All this said, Cycles passes lightly over an issue that is worth opening up. The conversation yet to be had is wedged between the diagnosis and the prognosis on offer. As I see it, the current interregnum, pregnant as it is with progressive possibilities, presents an especially severe test of the regenerative capacities of the American constitutional system. I take Balkin’s optimism as a prod to the rest of us to think more deeply about what lies behind the cycles we observe in our history. For all that has been said about these patterns, we know surprising little about why this system has periodically reordered itself. Faith in renewal has a lot of history to draw on, but I would feel more confident in that history if I had a firmer grasp of the features of the system that have been most essential to producing the regenerative effects.

The point is pressing because the periodic reordering of constitutional relationships has not been benign. Introducing sweeping substantive changes at every turn, the reordering associated with these cycles has repeatedly altered constitutional government itself. If we let the cyclic rhythms of change substitute for direct attention to the changes they actually brought about, we risk discounting political developments that might be complicating system dynamics and with them, the patterns we see so vividly displayed in the past. Substantive developments are unavoidable when accounting for variations observed from one cycle to the next. Balkin’s response to the concerns I have expressed about the presidents continuing to play their historic role is a case in point. The outstanding question is whether such developments might have an even more profound effect, whether the regenerative capacities on which this system has relied might be weakened, or washed out altogether, by its repeated reformulation and redeployment. I am a long way from drawing firm conclusions about this. I am willing to entertain the possibility that the effects of all this substantive reworking on the system’s regenerative capacities are minimal, but I don’t think we can assume this to be so, and even if things shake out again as our history would predict, it would be helpful to know why the cycles persist despite manifest transformations of the system itself.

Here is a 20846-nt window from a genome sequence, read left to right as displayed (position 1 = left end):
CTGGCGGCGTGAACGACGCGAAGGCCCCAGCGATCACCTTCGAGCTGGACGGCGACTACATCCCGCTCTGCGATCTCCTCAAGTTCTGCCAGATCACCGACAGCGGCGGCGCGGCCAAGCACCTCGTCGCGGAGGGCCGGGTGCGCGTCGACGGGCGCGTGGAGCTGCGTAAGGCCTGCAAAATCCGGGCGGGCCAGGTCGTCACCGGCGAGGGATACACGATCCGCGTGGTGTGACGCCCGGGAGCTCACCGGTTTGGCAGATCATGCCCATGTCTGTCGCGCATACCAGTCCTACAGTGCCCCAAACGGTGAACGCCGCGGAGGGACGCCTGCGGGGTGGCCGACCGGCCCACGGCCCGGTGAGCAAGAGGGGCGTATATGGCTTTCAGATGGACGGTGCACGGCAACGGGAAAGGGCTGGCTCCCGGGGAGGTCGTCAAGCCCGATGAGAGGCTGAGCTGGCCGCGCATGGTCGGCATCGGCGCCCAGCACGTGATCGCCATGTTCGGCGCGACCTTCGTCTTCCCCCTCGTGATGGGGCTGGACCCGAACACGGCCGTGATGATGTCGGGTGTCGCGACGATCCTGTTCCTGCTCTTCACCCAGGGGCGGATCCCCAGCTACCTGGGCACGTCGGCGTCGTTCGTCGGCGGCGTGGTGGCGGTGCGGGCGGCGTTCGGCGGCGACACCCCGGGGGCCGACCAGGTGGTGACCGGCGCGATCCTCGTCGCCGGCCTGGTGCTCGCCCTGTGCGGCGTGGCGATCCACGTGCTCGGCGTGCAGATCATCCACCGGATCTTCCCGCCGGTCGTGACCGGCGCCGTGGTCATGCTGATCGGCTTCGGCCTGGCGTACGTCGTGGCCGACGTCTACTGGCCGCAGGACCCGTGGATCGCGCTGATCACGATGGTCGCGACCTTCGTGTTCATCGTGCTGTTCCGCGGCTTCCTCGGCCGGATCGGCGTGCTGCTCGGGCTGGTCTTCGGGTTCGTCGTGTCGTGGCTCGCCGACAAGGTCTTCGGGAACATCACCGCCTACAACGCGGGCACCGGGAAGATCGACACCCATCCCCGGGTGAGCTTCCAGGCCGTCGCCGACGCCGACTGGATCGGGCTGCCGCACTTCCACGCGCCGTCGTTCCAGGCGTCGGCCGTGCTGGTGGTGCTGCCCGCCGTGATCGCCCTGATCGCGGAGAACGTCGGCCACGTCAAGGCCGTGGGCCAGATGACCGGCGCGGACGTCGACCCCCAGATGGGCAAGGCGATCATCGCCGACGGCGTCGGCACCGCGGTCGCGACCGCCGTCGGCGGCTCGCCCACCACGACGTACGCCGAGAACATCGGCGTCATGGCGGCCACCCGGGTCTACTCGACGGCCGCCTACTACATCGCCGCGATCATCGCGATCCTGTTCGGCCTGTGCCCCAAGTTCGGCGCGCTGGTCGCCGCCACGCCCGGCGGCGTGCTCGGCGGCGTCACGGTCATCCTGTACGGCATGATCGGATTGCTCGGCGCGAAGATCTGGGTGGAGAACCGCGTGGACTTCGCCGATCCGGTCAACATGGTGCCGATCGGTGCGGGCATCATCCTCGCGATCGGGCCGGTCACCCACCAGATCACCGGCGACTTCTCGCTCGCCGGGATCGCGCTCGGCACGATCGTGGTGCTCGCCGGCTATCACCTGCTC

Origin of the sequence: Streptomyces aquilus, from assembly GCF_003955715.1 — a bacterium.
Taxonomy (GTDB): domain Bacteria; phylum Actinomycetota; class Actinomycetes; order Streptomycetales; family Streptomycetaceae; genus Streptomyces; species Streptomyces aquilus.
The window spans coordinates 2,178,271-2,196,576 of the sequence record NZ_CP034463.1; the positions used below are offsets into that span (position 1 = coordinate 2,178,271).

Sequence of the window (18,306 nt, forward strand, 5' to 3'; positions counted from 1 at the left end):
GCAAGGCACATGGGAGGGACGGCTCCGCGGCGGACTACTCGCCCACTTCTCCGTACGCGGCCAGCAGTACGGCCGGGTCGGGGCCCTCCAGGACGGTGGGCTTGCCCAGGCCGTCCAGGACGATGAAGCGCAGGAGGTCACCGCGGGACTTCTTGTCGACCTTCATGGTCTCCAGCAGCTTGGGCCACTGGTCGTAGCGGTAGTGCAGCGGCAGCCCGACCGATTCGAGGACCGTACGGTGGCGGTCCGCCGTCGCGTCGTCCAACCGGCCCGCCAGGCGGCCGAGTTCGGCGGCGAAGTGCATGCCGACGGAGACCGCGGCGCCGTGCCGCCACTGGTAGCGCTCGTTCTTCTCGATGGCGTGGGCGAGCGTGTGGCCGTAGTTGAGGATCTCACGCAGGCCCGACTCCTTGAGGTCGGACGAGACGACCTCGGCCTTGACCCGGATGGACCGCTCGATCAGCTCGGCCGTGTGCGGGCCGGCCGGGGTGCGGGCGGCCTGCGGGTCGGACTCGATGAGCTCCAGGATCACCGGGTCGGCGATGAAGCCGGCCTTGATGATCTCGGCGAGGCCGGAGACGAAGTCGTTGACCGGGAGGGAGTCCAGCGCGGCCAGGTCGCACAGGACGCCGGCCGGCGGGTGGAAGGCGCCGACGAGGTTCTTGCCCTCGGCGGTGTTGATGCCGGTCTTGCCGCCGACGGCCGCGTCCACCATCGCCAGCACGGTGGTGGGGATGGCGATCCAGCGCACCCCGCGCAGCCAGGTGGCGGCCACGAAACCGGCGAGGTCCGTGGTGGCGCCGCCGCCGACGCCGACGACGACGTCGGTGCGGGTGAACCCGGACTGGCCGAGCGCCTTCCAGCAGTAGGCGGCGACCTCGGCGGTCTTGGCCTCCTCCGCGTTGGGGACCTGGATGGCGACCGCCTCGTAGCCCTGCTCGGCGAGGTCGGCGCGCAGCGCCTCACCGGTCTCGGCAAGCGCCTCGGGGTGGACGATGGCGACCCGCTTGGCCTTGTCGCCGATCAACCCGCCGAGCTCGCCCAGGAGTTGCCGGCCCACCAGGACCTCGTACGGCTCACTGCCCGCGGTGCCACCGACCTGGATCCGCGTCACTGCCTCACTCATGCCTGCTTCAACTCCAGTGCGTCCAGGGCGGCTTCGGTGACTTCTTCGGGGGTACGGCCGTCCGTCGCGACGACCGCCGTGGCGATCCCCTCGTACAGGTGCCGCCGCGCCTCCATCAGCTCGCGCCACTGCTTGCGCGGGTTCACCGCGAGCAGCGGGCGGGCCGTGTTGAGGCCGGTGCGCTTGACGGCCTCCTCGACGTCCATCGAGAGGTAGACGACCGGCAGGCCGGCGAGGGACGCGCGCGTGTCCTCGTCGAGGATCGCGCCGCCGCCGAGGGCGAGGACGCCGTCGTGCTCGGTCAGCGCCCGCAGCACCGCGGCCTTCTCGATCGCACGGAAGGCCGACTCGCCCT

Let me illustrate my concern with reference to three developments in particular. The first speaks to Balkin’s cycle of polarization and bipartisanship. As he observes, a period of relative bipartisanship spanning the middle decades of the twentieth century, was sandwiched between two periods of intense polarization. Balkin’s forecast of a new era bipartisanship harkens back to the earlier transition out of the stark polarization of the late-nineteenth century. Since we have worked our way out of polarization before, it not at all implausible that a similar transition is in the offing. But it seems to me no small caveat that those decades of relative bipartisan cooperation were themselves transformative. They witnessed the construction of an activist government and a vast administrative state.